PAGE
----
Year of Memory and Politics in Europe


The European Studies Center (ESC), as part of the Jean Monnet European Union Center of Excellence Grant from the European Union, and based upon consultation with the Center’s Faculty Advisory Board, announced its theme for the 2019-2020 academic year and invited proposals from faculty and graduate students for events organized around this theme:  Memory and Politics in Europe.

Throughout the year, the ESC offered support for interdisciplinary programming that addresses the role of memory in contemporary European society, culture, and politics. Memory and Politics invites comparative and transnational approaches to understanding contemporary Europe. On both sides of the Atlantic, memory has recently been mobilized by individuals or groups across the political spectrum to serve specific political ends, from populist invocations of heroic pasts (real or imagined) meant to appeal to nationalist identities, to debates over contested monuments (celebrating an imperial past). Moreover, over the course of the 2019-2020 academic year, several important anniversaries were remembered: not least of which are the tumultuous events of 1989 that led to the fall of the Iron Curtain and the Berlin Wall. Research has shown memory to be untrustworthy and malleable, and yet it often informs firmly-held beliefs and individual sense of identity. Memory is both personal and collective and it is as much about what is remembered as it is about what is forgotten.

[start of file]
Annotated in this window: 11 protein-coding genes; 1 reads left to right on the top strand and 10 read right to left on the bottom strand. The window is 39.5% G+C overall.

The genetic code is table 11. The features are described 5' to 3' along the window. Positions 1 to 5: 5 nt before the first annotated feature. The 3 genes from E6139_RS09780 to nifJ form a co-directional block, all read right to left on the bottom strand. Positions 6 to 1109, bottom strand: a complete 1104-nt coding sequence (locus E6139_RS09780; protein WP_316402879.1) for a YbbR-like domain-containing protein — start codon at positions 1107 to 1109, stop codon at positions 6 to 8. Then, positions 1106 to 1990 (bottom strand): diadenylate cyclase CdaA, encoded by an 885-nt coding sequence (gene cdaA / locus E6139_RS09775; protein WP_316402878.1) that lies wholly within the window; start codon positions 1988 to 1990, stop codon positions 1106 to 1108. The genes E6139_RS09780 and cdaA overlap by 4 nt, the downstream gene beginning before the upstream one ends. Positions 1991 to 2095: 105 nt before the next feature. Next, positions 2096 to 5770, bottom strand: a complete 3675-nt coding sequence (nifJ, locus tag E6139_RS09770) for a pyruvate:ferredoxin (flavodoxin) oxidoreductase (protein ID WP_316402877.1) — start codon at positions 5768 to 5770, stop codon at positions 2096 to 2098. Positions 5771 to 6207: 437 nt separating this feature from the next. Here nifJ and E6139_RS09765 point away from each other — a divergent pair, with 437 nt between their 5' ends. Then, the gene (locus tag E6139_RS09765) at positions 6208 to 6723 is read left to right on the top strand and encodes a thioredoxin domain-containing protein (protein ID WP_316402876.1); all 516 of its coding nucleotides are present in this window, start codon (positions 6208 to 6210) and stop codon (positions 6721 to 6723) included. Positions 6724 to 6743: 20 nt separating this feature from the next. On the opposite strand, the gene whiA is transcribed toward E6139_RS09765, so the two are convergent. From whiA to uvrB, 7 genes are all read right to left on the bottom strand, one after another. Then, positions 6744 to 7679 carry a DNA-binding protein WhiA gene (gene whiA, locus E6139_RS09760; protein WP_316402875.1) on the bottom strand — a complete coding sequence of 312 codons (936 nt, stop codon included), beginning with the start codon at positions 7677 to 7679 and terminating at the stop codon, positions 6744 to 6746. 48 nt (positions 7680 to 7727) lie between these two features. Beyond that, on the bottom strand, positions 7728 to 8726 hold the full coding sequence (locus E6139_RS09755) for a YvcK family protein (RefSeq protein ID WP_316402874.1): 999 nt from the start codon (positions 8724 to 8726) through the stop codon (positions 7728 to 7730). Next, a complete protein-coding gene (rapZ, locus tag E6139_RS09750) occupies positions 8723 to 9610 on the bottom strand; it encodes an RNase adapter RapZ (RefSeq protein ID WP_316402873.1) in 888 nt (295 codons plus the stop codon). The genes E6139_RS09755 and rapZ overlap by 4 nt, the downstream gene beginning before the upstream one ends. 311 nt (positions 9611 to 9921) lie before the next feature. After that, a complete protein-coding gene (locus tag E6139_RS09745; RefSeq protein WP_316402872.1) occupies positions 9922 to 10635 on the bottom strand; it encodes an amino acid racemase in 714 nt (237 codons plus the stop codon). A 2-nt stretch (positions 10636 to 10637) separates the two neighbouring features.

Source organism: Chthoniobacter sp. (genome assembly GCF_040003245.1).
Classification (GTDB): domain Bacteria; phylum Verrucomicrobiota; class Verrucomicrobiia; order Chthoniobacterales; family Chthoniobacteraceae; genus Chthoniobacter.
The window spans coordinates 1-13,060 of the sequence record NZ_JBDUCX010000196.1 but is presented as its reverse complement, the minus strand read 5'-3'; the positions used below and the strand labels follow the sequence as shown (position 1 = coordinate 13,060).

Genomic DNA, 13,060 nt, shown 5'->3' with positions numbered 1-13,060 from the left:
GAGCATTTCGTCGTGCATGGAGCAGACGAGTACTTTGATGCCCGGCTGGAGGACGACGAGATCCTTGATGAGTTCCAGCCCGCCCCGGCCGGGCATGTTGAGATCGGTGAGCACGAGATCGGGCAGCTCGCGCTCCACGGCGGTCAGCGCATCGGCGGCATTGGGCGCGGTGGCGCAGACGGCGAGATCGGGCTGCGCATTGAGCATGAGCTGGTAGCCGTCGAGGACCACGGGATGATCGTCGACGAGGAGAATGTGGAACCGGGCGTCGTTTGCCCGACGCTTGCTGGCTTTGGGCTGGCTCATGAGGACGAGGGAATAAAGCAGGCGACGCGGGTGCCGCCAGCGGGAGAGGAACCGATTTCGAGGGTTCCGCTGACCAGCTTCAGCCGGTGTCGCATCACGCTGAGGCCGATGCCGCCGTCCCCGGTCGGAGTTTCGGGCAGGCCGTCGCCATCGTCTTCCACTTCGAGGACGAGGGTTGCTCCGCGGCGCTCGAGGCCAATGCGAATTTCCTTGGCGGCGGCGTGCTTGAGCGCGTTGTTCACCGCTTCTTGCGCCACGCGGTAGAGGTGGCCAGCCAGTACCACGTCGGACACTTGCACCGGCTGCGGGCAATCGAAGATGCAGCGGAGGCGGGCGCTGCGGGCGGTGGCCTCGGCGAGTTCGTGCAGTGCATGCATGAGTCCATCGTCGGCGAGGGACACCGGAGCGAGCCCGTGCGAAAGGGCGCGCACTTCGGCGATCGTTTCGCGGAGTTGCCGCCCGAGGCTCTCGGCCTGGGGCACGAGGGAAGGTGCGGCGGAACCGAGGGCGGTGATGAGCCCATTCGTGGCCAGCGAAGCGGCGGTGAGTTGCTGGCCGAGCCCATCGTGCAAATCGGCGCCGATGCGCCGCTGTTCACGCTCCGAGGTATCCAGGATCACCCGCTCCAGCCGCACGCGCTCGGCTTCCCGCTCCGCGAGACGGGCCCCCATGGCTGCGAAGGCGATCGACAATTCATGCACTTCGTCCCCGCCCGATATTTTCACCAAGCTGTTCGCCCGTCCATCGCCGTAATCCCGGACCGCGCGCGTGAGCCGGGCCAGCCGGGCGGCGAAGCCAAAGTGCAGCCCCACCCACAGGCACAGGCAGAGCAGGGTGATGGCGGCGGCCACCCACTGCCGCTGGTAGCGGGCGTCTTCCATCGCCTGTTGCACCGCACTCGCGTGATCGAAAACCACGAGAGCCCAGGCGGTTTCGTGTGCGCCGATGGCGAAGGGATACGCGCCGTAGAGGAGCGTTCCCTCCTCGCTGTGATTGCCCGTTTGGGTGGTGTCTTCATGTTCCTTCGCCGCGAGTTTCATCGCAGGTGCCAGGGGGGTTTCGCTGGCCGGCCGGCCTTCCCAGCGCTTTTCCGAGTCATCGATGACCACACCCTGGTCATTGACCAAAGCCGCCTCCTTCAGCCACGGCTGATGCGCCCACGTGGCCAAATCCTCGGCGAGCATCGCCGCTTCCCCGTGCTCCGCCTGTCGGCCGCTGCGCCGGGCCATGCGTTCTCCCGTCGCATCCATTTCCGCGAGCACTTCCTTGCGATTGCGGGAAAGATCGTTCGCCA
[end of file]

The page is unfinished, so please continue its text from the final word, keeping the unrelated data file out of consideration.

The theme invited broad interpretation. Proposals from all disciplines were welcomed and encouraged. Topics related to the theme included (but were not limited to): nostalgia or regret; populist appeals to (or politicization of) some real or imagined version of the past; forgetting and remembering; lieux de mémoire, commemoration; preservation; museums; identity politics; literary or visual constructions of the past; collective or personal identities and histories.  Projects that linked the ESC theme of Memory and Politics in Europe to the Provost's Year of Creativity initiative for AY 2019-2020 were welcome (ESC funds could be used toward the match funds required by the Provost's Office). 


2019-2020 Program for Year of Memory and Politics in Europe 

October 2, 2019 – Film Screening: Goodbye Lenin (1998)

  • 332 Cathedral of Learning, 5 - 8 PM
  • Film screening followed by a roundtable discussion of nostalgia for communism
  • Co-sponsored by the Department of German (German Campus Weeks)

October 8, 2019 – Conversations on Europe Virtual Roundtable: Germany Since 1989: Do Differences Persist after Reunification?

  •  211 David Lawrence, 1:30 - 3 PM

October 15, 2019 – JMEUCE Lecture: Maria Todorova, "Imagining Utopia, 1870s-1920s The Lost World of Socialists at Europe’s Margins"

  • 4130 Posvar Hall, 12:30 - 2 PM
  • Lunch will be provided
  • Co-sponsored by the Center for Russian, East European & Eurasian Studies